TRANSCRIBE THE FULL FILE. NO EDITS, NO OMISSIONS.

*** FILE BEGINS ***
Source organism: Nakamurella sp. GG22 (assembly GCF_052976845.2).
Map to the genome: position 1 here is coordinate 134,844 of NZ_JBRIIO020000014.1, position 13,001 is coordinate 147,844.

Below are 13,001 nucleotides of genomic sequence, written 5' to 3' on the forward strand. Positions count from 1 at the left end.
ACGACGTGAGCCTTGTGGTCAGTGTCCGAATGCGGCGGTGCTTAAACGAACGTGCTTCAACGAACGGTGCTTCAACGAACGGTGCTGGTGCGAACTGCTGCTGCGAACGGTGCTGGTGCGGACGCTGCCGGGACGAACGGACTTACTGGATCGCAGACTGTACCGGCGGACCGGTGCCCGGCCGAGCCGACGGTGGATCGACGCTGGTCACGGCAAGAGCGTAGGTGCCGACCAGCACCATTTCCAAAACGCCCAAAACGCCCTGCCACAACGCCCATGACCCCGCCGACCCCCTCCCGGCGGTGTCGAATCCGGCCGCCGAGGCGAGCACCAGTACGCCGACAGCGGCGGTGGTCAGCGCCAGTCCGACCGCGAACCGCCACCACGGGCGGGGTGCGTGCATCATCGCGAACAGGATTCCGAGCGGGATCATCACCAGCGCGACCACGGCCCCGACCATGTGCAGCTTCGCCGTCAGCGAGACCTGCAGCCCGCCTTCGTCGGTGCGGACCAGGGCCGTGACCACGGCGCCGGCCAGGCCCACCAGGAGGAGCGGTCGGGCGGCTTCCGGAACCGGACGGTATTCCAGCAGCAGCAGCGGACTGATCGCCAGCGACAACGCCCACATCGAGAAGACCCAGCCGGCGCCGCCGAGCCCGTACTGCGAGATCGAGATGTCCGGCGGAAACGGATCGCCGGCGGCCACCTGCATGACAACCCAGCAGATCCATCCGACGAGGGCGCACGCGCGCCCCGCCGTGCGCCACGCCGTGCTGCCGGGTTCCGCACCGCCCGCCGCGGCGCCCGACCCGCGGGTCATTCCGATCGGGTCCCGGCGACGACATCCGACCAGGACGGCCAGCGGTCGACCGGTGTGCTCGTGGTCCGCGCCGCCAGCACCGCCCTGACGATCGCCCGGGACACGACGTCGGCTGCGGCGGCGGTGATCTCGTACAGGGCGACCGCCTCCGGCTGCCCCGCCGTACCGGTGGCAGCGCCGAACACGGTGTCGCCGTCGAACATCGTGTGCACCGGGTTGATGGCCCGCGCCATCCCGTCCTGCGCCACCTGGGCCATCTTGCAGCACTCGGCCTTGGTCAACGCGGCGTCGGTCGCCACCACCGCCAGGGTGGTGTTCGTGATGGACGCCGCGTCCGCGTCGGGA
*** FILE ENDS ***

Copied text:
Source organism: Nakamurella sp. GG22 (assembly GCF_052976845.2).
Map to the genome: position 1 here is coordinate 134,844 of NZ_JBRIIO020000014.1, position 13,001 is coordinate 147,844.

Below are 13,001 nucleotides of genomic sequence, written 5' to 3' on the forward strand. Positions count from 1 at the left end.
ACGACGTGAGCCTTGTGGTCAGTGTCCGAATGCGGCGGTGCTTAAACGAACGTGCTTCAACGAACGGTGCTTCAACGAACGGTGCTGGTGCGAACTGCTGCTGCGAACGGTGCTGGTGCGGACGCTGCCGGGACGAACGGACTTACTGGATCGCAGACTGTACCGGCGGACCGGTGCCCGGCCGAGCCGACGGTGGATCGACGCTGGTCACGGCAAGAGCGTAGGTGCCGACCAGCACCATTTCCAAAACGCCCAAAACGCCCTGCCACAACGCCCATGACCCCGCCGACCCCCTCCCGGCGGTGTCGAATCCGGCCGCCGAGGCGAGCACCAGTACGCCGACAGCGGCGGTGGTCAGCGCCAGTCCGACCGCGAACCGCCACCACGGGCGGGGTGCGTGCATCATCGCGAACAGGATTCCGAGCGGGATCATCACCAGCGCGACCACGGCCCCGACCATGTGCAGCTTCGCCGTCAGCGAGACCTGCAGCCCGCCTTCGTCGGTGCGGACCAGGGCCGTGACCACGGCGCCGGCCAGGCCCACCAGGAGGAGCGGTCGGGCGGCTTCCGGAACCGGACGGTATTCCAGCAGCAGCAGCGGACTGATCGCCAGCGACAACGCCCACATCGAGAAGACCCAGCCGGCGCCGCCGAGCCCGTACTGCGAGATCGAGATGTCCGGCGGAAACGGATCGCCGGCGGCCACCTGCATGACAACCCAGCAGATCCATCCGACGAGGGCGCACGCGCGCCCCGCCGTGCGCCACGCCGTGCTGCCGGGTTCCGCACCGCCCGCCGCGGCGCCCGACCCGCGGGTCATTCCGATCGGGTCCCGGCGACGACATCCGACCAGGACGGCCAGCGGTCGACCGGTGTGCTCGTGGTCCGCGCCGCCAGCACCGCCCTGACGATCGCCCGGGACACGACGTCGGCTGCGGCGGCGGTGATCTCGTACAGGGCGACCGCCTCCGGCTGCCCCGCCGTACCGGTGGCAGCGCCGAACACGGTGTCGCCGTCGAACATCGTGTGCACCGGGTTGATGGCCCGCGCCATCCCGTCCTGCGCCACCTGGGCCATCTTGCAGCACTCGGCCTTGGTCAACGCGGCGTCGGTCGCCACCACCGCCAGGGTGGTGTTCGTGATGGACGCCGCGTCCGCGTCGGGA